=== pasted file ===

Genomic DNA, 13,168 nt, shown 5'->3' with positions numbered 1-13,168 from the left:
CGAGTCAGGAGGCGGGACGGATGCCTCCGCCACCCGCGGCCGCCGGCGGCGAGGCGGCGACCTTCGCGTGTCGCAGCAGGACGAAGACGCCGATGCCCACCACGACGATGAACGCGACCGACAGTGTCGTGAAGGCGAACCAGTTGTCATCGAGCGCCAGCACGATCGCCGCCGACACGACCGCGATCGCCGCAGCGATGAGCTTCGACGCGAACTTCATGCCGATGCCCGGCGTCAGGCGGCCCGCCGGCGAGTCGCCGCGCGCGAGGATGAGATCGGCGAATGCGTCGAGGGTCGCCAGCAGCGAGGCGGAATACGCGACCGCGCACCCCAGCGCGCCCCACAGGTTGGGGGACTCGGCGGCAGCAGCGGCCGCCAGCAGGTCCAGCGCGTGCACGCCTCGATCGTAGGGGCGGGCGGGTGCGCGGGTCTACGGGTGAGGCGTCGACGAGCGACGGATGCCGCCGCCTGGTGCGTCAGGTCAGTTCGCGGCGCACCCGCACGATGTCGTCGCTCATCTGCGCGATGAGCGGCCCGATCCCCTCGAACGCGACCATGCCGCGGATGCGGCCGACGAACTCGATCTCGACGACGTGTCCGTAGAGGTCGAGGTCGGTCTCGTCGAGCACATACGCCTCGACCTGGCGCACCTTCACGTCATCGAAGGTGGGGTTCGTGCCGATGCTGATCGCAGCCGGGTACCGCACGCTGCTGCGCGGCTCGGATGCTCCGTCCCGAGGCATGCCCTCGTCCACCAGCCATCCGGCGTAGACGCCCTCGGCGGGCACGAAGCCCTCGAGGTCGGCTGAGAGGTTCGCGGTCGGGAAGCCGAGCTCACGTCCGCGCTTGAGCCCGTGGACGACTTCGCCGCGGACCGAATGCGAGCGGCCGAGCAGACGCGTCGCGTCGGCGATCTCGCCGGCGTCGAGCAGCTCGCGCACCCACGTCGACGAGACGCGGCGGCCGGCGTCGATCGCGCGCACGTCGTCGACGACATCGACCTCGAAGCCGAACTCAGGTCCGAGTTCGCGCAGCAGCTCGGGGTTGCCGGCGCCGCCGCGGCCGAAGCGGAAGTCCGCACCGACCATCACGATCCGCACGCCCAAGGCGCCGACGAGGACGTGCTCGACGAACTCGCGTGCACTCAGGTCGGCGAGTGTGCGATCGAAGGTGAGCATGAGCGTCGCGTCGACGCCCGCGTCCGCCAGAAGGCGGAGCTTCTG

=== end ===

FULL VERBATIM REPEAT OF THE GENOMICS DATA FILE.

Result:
Genomic DNA, 13,168 nt, shown 5'->3' with positions numbered 1-13,168 from the left:
CGAGTCAGGAGGCGGGACGGATGCCTCCGCCACCCGCGGCCGCCGGCGGCGAGGCGGCGACCTTCGCGTGTCGCAGCAGGACGAAGACGCCGATGCCCACCACGACGATGAACGCGACCGACAGTGTCGTGAAGGCGAACCAGTTGTCATCGAGCGCCAGCACGATCGCCGCCGACACGACCGCGATCGCCGCAGCGATGAGCTTCGACGCGAACTTCATGCCGATGCCCGGCGTCAGGCGGCCCGCCGGCGAGTCGCCGCGCGCGAGGATGAGATCGGCGAATGCGTCGAGGGTCGCCAGCAGCGAGGCGGAATACGCGACCGCGCACCCCAGCGCGCCCCACAGGTTGGGGGACTCGGCGGCAGCAGCGGCCGCCAGCAGGTCCAGCGCGTGCACGCCTCGATCGTAGGGGCGGGCGGGTGCGCGGGTCTACGGGTGAGGCGTCGACGAGCGACGGATGCCGCCGCCTGGTGCGTCAGGTCAGTTCGCGGCGCACCCGCACGATGTCGTCGCTCATCTGCGCGATGAGCGGCCCGATCCCCTCGAACGCGACCATGCCGCGGATGCGGCCGACGAACTCGATCTCGACGACGTGTCCGTAGAGGTCGAGGTCGGTCTCGTCGAGCACATACGCCTCGACCTGGCGCACCTTCACGTCATCGAAGGTGGGGTTCGTGCCGATGCTGATCGCAGCCGGGTACCGCACGCTGCTGCGCGGCTCGGATGCTCCGTCCCGAGGCATGCCCTCGTCCACCAGCCATCCGGCGTAGACGCCCTCGGCGGGCACGAAGCCCTCGAGGTCGGCTGAGAGGTTCGCGGTCGGGAAGCCGAGCTCACGTCCGCGCTTGAGCCCGTGGACGACTTCGCCGCGGACCGAATGCGAGCGGCCGAGCAGACGCGTCGCGTCGGCGATCTCGCCGGCGTCGAGCAGCTCGCGCACCCACGTCGACGAGACGCGGCGGCCGGCGTCGATCGCGCGCACGTCGTCGACGACATCGACCTCGAAGCCGAACTCAGGTCCGAGTTCGCGCAGCAGCTCGGGGTTGCCGGCGCCGCCGCGGCCGAAGCGGAAGTCCGCACCGACCATCACGATCCGCACGCCCAAGGCGCCGACGAGGACGTGCTCGACGAACTCGCGTGCACTCAGGTCGGCGAGTGTGCGATCGAAGGTGAGCATGAGCGTCGCGTCGACGCCCGCGTCCGCCAGAAGGCGGAGCTTCTG